Washington DC has begun enforcing its municipal code and will ticket and tow motorists who illegally park in front of handicapped red top parking meters.When you think about handicapped parking spaces, what colors come to mind? Blue and white? Well, in Washington DC, red can also denote handicapped parking. Red top parking meters, by statute, are reserved for handicapped motorists. However, since the red meters were installed in 2012, this statute has gone unenforced. That all changed this week. In order to use these red top parking meters, drivers must have either a handicapped license plate or placard. There is no change in the fee to use these red top meters – roughly $2.30 an hour – and handicapped drivers will have to pay to park. However, handicapped motorists using red top parking meters will be allowed to park for up to four hours at a time, as opposed to the two hour maximum applied to regular meters. “We’re really excited about this program to bring parking for persons with disabilities in the central business district, an area with premium parking, a high demand area,” explained Evian Patterson, the Citywide Parking Manager for the District Department of Transportation. The District of Columbia has between 350 and 400 red top meters, and the hours that motorists need to pay can vary from street to street. However, even if the meter doesn’t need to be fed on weekends or during evening hours, parking there is still limited to disabled motorists. The red top parking meters will be enforced 24/7 and only disabled drivers are allowed to park there. One reason for the new enforcement policy is to de-incentivize fraudsters and freeloaders. In the past, having a handicapped placard or license plate would allow motorists to park in front of red top parking meters for free. This prompted many drivers to use forged placards and plates to avoid having to pay for parking, costing the District significant revenue. Now that handicapped drivers will have to pay to park by the hour as well, there is little incentive for able-bodied drivers to use fake handicapped placards. Starting on May 8, 2017, motorists who park in front of red top parking meters without a handicapped placard or license plate will face heavy fines and risk having their vehicle towed, at their own expense.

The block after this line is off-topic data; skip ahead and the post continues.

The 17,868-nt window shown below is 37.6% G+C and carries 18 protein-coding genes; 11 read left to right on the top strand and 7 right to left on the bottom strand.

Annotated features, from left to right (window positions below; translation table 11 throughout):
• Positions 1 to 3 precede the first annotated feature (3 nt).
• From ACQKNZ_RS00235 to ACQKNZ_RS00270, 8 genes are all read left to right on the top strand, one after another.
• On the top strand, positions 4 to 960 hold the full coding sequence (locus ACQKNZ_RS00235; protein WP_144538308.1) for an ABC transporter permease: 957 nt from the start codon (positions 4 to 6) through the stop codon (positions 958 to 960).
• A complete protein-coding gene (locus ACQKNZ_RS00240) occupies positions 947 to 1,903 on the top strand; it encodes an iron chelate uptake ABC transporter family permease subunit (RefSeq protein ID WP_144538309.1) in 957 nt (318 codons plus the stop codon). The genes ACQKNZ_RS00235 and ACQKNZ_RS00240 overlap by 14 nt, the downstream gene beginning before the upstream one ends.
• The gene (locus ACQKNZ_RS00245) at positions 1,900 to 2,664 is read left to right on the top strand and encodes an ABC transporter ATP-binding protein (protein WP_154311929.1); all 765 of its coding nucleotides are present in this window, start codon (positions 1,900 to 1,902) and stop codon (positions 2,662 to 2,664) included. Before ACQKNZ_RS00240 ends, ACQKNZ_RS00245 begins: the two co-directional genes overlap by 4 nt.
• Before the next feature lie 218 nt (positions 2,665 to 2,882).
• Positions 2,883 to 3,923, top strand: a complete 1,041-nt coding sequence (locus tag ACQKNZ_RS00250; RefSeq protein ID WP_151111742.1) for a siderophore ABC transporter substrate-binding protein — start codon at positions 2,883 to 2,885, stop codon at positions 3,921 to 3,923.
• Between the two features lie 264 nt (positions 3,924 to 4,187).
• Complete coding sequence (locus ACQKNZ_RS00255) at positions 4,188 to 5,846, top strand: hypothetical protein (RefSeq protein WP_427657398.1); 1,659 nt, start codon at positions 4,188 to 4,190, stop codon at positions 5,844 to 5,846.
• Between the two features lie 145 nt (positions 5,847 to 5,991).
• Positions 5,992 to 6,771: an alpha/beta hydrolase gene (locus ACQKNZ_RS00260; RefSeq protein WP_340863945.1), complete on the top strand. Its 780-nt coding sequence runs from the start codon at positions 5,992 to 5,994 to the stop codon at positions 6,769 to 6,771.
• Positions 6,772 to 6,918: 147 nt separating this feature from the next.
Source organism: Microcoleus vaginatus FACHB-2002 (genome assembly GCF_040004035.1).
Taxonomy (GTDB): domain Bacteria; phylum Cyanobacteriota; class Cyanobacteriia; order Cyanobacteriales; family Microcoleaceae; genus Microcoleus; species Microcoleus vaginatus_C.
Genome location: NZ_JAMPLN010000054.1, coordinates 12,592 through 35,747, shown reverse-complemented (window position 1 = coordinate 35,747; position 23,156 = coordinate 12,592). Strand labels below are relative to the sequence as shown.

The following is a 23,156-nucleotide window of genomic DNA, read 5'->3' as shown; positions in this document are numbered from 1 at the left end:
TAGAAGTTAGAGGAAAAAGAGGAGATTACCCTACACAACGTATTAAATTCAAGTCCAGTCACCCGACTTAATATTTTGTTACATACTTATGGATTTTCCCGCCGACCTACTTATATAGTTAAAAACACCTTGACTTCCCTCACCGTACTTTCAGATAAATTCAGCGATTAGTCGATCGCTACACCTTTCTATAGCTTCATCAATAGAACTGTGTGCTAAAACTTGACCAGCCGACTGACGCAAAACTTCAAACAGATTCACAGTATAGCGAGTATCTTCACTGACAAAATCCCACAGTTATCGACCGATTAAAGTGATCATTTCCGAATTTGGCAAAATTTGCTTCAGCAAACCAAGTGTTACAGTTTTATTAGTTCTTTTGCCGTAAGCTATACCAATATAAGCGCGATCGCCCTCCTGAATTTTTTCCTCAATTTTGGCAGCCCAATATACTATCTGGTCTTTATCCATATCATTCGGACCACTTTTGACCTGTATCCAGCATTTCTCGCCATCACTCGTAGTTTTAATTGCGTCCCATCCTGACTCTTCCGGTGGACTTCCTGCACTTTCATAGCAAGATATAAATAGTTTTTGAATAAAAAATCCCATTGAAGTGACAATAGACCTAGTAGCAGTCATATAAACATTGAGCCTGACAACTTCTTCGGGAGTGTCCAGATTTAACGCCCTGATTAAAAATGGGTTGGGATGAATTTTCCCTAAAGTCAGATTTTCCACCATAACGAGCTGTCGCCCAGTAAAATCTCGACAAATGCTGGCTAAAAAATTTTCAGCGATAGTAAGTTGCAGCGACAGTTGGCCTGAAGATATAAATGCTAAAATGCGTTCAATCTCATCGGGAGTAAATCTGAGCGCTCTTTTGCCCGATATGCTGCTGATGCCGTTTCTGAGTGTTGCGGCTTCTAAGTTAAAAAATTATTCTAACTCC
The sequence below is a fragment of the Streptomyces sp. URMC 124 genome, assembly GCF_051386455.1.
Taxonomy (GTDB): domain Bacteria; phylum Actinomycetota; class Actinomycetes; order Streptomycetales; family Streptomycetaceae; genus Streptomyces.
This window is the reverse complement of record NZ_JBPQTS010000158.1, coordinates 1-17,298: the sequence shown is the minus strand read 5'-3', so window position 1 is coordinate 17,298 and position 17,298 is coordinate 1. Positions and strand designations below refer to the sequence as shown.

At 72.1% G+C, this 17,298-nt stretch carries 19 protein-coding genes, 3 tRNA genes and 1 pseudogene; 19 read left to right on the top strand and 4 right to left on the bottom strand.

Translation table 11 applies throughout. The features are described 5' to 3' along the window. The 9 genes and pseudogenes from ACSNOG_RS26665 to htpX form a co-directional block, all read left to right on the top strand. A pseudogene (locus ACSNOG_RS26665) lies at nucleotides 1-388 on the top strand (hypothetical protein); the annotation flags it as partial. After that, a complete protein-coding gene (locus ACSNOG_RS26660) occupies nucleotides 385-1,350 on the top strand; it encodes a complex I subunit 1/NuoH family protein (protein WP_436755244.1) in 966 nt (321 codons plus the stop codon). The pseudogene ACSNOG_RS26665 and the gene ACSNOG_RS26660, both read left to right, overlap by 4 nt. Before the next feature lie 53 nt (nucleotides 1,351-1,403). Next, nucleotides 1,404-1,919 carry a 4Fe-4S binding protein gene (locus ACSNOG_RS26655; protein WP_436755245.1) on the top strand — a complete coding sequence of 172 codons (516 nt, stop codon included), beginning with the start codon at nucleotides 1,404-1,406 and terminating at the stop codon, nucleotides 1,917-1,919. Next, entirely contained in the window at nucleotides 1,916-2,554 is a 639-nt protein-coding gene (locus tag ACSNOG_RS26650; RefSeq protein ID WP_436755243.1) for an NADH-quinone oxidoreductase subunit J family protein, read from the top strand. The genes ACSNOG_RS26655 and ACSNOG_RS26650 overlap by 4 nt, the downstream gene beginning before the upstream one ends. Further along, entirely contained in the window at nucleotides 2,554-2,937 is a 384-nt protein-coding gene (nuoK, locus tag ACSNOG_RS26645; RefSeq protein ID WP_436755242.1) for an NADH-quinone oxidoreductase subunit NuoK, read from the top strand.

If you are disabled but do not have a handicapped license plate or windshield placard, you can apply for one using the District of Columbia’s Department of Motor Vehicles application form here.